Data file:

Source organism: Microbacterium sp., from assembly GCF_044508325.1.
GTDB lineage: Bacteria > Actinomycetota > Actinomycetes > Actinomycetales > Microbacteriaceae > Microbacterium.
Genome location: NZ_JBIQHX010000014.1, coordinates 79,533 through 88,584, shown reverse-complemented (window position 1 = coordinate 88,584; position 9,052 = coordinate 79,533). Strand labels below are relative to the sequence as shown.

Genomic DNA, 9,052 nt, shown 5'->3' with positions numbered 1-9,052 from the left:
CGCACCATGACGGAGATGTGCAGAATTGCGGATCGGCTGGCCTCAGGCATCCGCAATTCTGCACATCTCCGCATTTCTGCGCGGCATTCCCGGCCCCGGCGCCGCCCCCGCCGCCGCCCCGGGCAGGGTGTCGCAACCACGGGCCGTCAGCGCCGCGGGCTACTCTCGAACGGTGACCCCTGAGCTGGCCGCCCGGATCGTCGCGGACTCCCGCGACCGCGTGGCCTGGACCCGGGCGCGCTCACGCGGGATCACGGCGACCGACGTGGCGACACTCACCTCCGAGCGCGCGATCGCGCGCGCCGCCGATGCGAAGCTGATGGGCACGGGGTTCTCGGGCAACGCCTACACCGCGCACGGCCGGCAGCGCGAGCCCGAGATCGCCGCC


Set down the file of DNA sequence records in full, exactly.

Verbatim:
Source organism: Microbacterium sp., from assembly GCF_044508325.1.
GTDB lineage: Bacteria > Actinomycetota > Actinomycetes > Actinomycetales > Microbacteriaceae > Microbacterium.
Genome location: NZ_JBIQHX010000014.1, coordinates 79,533 through 88,584, shown reverse-complemented (window position 1 = coordinate 88,584; position 9,052 = coordinate 79,533). Strand labels below are relative to the sequence as shown.

Genomic DNA, 9,052 nt, shown 5'->3' with positions numbered 1-9,052 from the left:
CGCACCATGACGGAGATGTGCAGAATTGCGGATCGGCTGGCCTCAGGCATCCGCAATTCTGCACATCTCCGCATTTCTGCGCGGCATTCCCGGCCCCGGCGCCGCCCCCGCCGCCGCCCCGGGCAGGGTGTCGCAACCACGGGCCGTCAGCGCCGCGGGCTACTCTCGAACGGTGACCCCTGAGCTGGCCGCCCGGATCGTCGCGGACTCCCGCGACCGCGTGGCCTGGACCCGGGCGCGCTCACGCGGGATCACGGCGACCGACGTGGCGACACTCACCTCCGAGCGCGCGATCGCGCGCGCCGCCGATGCGAAGCTGATGGGCACGGGGTTCTCGGGCAACGCCTACACCGCGCACGGCCGGCAGCGCGAGCCCGAGATCGCCGCC